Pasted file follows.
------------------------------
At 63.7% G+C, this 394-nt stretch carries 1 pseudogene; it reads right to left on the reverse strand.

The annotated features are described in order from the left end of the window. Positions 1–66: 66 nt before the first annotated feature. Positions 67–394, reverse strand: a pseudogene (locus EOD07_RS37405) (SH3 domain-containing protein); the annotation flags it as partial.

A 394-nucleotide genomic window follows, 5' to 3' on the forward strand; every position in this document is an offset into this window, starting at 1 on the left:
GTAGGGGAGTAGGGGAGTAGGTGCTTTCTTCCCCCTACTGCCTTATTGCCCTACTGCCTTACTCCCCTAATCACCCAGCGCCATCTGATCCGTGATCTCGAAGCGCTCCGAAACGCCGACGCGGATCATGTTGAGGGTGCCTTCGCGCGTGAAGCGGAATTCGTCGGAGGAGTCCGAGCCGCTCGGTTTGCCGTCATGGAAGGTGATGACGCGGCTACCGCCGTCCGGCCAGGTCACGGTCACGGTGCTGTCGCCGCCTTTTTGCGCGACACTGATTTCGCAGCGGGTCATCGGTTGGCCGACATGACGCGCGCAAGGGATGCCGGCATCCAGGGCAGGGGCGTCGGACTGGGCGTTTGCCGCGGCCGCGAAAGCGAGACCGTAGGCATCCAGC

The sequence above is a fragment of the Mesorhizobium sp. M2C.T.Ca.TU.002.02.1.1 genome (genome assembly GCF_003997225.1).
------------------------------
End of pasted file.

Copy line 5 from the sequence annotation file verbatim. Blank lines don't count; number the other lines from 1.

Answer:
The sequence above is a fragment of the Mesorhizobium sp. M2C.T.Ca.TU.002.02.1.1 genome (genome assembly GCF_003997225.1).